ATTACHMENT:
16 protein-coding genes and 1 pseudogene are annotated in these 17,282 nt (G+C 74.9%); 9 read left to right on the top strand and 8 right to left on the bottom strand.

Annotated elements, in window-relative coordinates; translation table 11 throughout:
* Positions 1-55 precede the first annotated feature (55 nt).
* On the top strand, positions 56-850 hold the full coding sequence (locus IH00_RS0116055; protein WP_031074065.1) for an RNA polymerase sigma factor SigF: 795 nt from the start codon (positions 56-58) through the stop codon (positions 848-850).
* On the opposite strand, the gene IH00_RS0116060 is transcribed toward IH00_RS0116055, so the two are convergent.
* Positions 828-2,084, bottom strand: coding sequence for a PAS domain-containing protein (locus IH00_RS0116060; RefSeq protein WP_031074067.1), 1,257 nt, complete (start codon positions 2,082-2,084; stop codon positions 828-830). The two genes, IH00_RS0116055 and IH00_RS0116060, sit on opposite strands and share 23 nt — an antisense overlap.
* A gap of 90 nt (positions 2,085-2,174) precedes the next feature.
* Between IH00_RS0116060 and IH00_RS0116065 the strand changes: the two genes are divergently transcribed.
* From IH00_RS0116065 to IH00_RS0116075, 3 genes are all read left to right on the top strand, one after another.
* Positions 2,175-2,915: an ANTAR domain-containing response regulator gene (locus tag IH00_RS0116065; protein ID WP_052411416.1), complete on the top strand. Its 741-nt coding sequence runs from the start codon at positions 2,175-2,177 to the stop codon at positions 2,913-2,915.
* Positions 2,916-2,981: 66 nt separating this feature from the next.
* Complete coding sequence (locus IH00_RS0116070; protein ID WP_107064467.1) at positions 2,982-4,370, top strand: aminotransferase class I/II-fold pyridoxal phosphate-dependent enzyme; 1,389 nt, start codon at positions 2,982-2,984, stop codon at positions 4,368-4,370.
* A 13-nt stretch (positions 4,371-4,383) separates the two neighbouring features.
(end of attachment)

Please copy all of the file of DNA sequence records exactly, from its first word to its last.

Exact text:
16 protein-coding genes and 1 pseudogene are annotated in these 17,282 nt (G+C 74.9%); 9 read left to right on the top strand and 8 right to left on the bottom strand.

Annotated elements, in window-relative coordinates; translation table 11 throughout:
* Positions 1-55 precede the first annotated feature (55 nt).
* On the top strand, positions 56-850 hold the full coding sequence (locus IH00_RS0116055; protein WP_031074065.1) for an RNA polymerase sigma factor SigF: 795 nt from the start codon (positions 56-58) through the stop codon (positions 848-850).
* On the opposite strand, the gene IH00_RS0116060 is transcribed toward IH00_RS0116055, so the two are convergent.
* Positions 828-2,084, bottom strand: coding sequence for a PAS domain-containing protein (locus IH00_RS0116060; RefSeq protein WP_031074067.1), 1,257 nt, complete (start codon positions 2,082-2,084; stop codon positions 828-830). The two genes, IH00_RS0116055 and IH00_RS0116060, sit on opposite strands and share 23 nt — an antisense overlap.
* A gap of 90 nt (positions 2,085-2,174) precedes the next feature.
* Between IH00_RS0116060 and IH00_RS0116065 the strand changes: the two genes are divergently transcribed.
* From IH00_RS0116065 to IH00_RS0116075, 3 genes are all read left to right on the top strand, one after another.
* Positions 2,175-2,915: an ANTAR domain-containing response regulator gene (locus tag IH00_RS0116065; protein ID WP_052411416.1), complete on the top strand. Its 741-nt coding sequence runs from the start codon at positions 2,175-2,177 to the stop codon at positions 2,913-2,915.
* Positions 2,916-2,981: 66 nt separating this feature from the next.
* Complete coding sequence (locus IH00_RS0116070; protein ID WP_107064467.1) at positions 2,982-4,370, top strand: aminotransferase class I/II-fold pyridoxal phosphate-dependent enzyme; 1,389 nt, start codon at positions 2,982-2,984, stop codon at positions 4,368-4,370.
* A 13-nt stretch (positions 4,371-4,383) separates the two neighbouring features.